Nova Scotia

Infuriated judge throws out theft charges after lengthy delay delivering prisoners to court

Two provincial court judges in Nova Scotia say it's taking too long to bring accused people from the basement of the Dartmouth provincial court to the second floor.

Nova Scotia judges threaten to stay more charges if sheriffs don't address staffing problem

Deputy sheriffs are responsible for courthouse security. (Elizabeth Chiu/CBC)

Mounting frustrations over delays getting people accused of crimes into courtrooms in Dartmouth, N.S., have prompted one provincial court judge to throw out criminal charges and another has warned he is prepared to do the same, or to call police in to help.

Moving an accused person from a holding area in the basement of the Dartmouth courthouse into courtrooms on the second floor should take minutes, but hours can be spent waiting because of a lack of deputy sheriffs. Typically, two sheriff's deputies — responsible for courthouse security — are required to move a single offender.

On Thursday morning, Judge Frank Hoskins said he would use his power to direct Halifax Regional Police to back up deputy sheriffs in order to get the courts running properly.

"I'm not going to delay the court for hours. You don't have enough people, you can't fulfil the requirements, then under that [court officials] act, I'm going to invoke it," Hoskins said from the bench. 

Hoskins also said he was prepared to stay criminal charges: "If I have to, I have to."

'Your Honour, I have no staff'

Staying, or throwing out charges, is the unusual step that was taken last week by Judge Daniel MacRury in another Dartmouth courtroom.

MacRury stayed two theft charges against a man and a woman related to shoplifting at a supermarket.

Typically, two sheriffs are required to move each accused person. (Elizabeth Chiu/CBC)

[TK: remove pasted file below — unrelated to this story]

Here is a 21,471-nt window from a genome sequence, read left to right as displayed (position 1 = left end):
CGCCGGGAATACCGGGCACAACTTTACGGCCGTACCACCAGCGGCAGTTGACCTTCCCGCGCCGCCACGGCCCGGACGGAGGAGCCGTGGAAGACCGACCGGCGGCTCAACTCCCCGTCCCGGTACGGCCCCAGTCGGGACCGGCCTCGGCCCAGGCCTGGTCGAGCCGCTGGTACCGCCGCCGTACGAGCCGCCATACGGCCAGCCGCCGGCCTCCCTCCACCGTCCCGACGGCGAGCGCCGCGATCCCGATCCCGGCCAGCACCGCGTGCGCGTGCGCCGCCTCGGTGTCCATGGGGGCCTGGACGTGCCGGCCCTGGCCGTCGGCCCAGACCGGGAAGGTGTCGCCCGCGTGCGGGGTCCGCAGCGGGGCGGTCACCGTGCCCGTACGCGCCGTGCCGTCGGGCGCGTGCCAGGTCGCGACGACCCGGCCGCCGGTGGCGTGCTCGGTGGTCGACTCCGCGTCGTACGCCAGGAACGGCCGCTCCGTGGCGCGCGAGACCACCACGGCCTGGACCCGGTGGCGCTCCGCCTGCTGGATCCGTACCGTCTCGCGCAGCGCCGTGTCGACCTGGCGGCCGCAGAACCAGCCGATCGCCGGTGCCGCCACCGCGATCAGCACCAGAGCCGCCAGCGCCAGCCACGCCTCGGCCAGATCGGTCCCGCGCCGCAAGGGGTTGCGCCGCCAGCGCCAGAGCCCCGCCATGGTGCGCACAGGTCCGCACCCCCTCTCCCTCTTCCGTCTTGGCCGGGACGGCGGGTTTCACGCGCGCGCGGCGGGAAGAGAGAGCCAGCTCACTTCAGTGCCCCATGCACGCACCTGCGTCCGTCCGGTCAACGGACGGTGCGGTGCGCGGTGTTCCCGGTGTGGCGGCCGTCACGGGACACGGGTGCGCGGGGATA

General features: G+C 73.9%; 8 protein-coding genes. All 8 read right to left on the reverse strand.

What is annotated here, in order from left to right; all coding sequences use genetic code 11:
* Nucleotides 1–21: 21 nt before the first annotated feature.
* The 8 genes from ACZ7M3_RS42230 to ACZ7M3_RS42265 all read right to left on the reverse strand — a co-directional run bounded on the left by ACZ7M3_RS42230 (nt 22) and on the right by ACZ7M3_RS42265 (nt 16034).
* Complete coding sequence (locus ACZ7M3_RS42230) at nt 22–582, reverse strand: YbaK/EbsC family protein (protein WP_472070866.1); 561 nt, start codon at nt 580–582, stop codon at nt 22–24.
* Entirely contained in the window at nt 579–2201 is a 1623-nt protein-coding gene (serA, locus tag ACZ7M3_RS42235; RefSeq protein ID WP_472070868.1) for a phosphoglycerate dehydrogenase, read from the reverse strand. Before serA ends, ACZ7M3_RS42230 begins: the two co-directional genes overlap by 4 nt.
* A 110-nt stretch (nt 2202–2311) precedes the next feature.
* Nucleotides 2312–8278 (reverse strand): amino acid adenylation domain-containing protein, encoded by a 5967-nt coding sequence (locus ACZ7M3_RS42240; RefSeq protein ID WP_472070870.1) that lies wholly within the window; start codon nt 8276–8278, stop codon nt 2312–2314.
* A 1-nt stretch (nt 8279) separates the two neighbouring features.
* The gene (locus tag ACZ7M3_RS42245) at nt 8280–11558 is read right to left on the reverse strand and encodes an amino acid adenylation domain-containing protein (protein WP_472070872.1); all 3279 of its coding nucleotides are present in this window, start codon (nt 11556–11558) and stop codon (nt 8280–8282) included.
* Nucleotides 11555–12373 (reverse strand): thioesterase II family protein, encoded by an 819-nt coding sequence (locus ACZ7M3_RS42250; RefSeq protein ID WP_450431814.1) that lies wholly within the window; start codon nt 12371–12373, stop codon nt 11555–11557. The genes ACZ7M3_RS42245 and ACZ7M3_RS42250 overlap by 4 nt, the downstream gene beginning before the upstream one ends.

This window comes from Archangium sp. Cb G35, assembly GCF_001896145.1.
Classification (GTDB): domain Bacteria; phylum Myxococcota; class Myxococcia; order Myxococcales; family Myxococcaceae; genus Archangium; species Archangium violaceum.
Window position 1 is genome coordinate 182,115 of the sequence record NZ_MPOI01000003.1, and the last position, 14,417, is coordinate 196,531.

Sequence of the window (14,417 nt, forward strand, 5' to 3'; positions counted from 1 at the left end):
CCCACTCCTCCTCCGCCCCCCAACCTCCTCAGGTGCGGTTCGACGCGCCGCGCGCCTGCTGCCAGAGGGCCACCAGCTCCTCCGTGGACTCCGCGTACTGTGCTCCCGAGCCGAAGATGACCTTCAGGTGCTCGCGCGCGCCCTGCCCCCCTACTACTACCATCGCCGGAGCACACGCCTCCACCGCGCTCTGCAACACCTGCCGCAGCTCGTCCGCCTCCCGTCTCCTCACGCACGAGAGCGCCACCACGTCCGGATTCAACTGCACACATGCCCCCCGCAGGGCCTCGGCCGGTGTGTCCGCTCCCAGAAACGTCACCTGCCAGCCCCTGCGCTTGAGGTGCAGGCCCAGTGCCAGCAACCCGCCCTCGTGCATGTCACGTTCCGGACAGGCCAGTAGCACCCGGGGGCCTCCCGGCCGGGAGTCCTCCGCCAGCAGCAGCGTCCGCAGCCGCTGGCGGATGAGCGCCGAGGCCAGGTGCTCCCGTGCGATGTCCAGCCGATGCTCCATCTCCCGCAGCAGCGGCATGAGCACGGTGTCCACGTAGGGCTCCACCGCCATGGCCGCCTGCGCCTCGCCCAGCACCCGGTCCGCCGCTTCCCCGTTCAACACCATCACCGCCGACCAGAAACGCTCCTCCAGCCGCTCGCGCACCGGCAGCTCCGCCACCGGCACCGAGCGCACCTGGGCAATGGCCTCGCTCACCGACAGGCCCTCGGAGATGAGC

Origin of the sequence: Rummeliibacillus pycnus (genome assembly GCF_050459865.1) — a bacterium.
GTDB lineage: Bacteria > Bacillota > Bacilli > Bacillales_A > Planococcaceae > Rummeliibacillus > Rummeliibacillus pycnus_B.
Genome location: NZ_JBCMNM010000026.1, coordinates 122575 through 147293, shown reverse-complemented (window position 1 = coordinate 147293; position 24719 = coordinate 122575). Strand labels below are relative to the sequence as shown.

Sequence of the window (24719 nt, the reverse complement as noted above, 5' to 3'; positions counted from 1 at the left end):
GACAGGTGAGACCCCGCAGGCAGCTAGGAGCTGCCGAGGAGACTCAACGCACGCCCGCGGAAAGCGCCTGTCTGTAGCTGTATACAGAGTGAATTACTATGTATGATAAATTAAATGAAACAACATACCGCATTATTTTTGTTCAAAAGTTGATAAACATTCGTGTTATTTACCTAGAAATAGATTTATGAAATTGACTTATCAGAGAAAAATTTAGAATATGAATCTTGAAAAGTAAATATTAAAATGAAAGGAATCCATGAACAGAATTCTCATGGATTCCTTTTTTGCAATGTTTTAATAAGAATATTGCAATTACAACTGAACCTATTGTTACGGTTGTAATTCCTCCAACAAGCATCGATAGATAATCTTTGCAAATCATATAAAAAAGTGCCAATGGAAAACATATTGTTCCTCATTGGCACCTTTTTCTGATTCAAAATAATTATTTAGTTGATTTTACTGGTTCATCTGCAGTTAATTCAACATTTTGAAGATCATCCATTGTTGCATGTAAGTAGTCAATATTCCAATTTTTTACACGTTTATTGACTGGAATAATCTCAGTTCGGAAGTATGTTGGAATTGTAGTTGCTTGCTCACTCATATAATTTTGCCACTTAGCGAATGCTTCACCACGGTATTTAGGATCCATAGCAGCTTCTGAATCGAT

He also warned the supervisor for the deputy sheriffs that he would be charged with contempt of court if he didn't appear in his courtroom within five minutes to explain the delay.

The supervisor explained to MacRury, "Your Honour, I have no staff."

MacRury scolded the supervisor. "They've had an hour and a half to bring them here. The charges have stayed — judicial stay — because the state is not prepared to bring them before the court."

A judicial stay means the charges cannot be reinstated.

MacRury also said more people would walk if the delays continued.

Judge 'grew impatient'

Crown attorney James Giacomantonio was prosecuting the theft charges. He said the judge "grew impatient," and in Giacomantonio's eight years as a lawyer, he's never seen charges stayed for that reason.

Longtime defence lawyer Patrick Atherton said he's glad the judges have put the issue in the spotlight. He said the delays also affect his clients, who deserve to be dealt with fairly and in a timely way.

He said on Thursday he went downstairs to speak to his client, and was told the sheriffs couldn't accommodate a visit because of a lack of staff.

"He'll now be transported to the correctional centre and I will not have had a chance to see him this morning," said Atherton. "It becomes frustrating because they don't know what's going on and they need to instruct counsel."

'We regret the delays'

Justice Department spokesperson Sarah Gillis said "we regret the delays that took place" and steps have been taken to ensure that they don't continue. 

"We are working closely with Dartmouth provincial court to ensure adequate staffing levels exist at all times," she said. She said sheriff staff recently hired 23 new employees, and six will be working in the Halifax area. There are plans to recruit and hire more workers later this year, she said.


Elizabeth Chiu is a reporter in Nova Scotia and hosts Atlantic Tonight on Saturdays at 7 p.m., 7:30 p.m. in Newfoundland. If you have a story idea for her, contact her at